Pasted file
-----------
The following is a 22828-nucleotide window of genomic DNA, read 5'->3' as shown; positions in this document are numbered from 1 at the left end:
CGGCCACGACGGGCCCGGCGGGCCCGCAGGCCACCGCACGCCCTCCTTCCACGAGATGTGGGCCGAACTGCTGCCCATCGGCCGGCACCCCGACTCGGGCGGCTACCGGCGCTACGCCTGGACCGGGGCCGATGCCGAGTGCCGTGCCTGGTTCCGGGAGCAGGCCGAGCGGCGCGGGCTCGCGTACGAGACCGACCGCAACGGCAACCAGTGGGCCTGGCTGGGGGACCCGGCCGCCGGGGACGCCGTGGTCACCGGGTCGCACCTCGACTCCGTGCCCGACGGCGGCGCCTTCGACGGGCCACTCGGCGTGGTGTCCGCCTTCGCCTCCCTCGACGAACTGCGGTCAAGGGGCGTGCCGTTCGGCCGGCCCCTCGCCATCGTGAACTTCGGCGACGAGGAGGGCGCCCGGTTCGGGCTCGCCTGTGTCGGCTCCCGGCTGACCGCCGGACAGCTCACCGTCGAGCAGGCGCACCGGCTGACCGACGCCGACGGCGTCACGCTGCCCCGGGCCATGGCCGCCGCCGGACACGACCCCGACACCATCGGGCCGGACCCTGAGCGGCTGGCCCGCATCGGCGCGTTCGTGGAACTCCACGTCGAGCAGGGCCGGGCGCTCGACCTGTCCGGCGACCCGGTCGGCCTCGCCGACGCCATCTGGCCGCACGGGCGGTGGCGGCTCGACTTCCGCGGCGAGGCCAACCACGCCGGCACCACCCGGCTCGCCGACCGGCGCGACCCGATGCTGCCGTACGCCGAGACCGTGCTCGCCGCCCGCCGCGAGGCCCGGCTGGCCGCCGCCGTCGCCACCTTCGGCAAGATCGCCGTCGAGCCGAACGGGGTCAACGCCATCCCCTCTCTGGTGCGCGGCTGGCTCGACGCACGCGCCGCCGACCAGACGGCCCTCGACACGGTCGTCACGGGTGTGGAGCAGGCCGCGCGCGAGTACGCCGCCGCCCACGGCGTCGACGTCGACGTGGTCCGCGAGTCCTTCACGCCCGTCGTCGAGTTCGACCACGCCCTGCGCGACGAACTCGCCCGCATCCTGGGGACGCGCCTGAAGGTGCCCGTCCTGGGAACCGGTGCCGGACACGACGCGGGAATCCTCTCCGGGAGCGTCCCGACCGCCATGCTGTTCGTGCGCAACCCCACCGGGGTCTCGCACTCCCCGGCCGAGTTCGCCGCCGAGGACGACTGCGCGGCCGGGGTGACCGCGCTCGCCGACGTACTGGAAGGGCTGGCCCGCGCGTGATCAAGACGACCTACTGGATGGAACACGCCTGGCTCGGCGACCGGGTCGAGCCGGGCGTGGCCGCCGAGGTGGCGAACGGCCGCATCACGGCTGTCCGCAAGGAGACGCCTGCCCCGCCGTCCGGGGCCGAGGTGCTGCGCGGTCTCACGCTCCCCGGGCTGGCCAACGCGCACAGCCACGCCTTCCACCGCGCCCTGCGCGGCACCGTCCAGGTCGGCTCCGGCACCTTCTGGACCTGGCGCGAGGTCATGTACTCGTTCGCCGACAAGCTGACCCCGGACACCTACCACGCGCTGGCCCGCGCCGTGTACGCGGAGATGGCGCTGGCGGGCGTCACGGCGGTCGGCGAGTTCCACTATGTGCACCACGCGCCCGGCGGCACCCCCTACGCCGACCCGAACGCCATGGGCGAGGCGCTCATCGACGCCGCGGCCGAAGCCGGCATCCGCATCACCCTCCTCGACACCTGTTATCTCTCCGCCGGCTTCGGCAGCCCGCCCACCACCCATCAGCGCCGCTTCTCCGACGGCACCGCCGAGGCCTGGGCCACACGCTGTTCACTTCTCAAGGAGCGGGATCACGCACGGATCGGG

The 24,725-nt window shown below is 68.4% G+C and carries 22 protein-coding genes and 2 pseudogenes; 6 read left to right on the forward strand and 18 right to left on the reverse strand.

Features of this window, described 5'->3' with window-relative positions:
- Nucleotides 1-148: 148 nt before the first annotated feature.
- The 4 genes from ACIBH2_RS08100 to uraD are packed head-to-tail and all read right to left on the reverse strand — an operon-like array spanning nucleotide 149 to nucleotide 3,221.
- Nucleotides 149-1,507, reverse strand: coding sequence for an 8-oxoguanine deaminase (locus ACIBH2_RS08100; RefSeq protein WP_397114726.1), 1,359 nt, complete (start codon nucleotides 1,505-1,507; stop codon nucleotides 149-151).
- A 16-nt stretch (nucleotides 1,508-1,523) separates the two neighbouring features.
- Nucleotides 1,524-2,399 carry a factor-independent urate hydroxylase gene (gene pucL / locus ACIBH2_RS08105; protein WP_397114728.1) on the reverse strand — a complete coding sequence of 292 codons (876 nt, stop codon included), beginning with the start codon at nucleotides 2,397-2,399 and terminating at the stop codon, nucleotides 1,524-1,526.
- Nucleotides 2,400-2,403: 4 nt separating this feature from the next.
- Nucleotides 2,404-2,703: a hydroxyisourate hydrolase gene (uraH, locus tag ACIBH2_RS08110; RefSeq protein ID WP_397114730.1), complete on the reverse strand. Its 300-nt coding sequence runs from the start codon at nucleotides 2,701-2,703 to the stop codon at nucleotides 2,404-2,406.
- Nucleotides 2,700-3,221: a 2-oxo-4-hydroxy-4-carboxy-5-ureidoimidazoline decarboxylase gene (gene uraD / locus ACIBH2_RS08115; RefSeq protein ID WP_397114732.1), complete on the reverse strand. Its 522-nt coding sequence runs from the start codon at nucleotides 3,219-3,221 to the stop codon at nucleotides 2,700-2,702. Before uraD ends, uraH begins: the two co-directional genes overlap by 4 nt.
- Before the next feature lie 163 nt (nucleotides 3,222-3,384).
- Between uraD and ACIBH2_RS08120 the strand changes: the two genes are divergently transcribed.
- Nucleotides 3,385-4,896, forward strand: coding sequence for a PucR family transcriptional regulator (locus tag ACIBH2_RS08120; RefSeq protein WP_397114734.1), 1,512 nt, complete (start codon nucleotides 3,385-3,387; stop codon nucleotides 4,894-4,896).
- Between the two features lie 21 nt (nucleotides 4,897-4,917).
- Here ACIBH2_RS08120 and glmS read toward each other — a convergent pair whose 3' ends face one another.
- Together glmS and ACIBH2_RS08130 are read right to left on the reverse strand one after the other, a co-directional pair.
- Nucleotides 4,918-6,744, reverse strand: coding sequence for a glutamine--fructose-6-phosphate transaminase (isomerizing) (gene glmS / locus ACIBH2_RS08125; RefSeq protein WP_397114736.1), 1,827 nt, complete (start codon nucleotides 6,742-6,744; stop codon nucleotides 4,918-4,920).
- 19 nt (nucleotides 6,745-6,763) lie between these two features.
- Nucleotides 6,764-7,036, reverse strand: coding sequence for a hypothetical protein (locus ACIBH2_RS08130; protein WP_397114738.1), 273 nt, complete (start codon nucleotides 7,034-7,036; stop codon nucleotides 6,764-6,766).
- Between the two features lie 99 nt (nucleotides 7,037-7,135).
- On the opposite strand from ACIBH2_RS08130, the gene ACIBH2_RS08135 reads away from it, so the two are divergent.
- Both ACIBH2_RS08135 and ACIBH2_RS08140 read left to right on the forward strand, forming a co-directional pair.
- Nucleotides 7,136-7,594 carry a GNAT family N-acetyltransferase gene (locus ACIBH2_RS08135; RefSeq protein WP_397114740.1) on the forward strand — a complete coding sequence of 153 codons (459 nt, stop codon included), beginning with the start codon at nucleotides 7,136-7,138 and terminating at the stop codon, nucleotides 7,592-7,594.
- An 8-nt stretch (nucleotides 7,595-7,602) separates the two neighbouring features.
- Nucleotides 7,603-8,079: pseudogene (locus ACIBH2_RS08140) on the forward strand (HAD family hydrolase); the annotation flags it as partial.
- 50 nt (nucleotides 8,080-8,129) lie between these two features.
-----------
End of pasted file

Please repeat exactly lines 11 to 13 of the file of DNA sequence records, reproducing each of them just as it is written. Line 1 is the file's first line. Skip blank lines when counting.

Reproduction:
- Nucleotides 2,404-2,703: a hydroxyisourate hydrolase gene (uraH, locus tag ACIBH2_RS08110; RefSeq protein ID WP_397114730.1), complete on the reverse strand. Its 300-nt coding sequence runs from the start codon at nucleotides 2,701-2,703 to the stop codon at nucleotides 2,404-2,406.
- Nucleotides 2,700-3,221: a 2-oxo-4-hydroxy-4-carboxy-5-ureidoimidazoline decarboxylase gene (gene uraD / locus ACIBH2_RS08115; RefSeq protein ID WP_397114732.1), complete on the reverse strand. Its 522-nt coding sequence runs from the start codon at nucleotides 3,219-3,221 to the stop codon at nucleotides 2,700-2,702. Before uraD ends, uraH begins: the two co-directional genes overlap by 4 nt.
- Before the next feature lie 163 nt (nucleotides 3,222-3,384).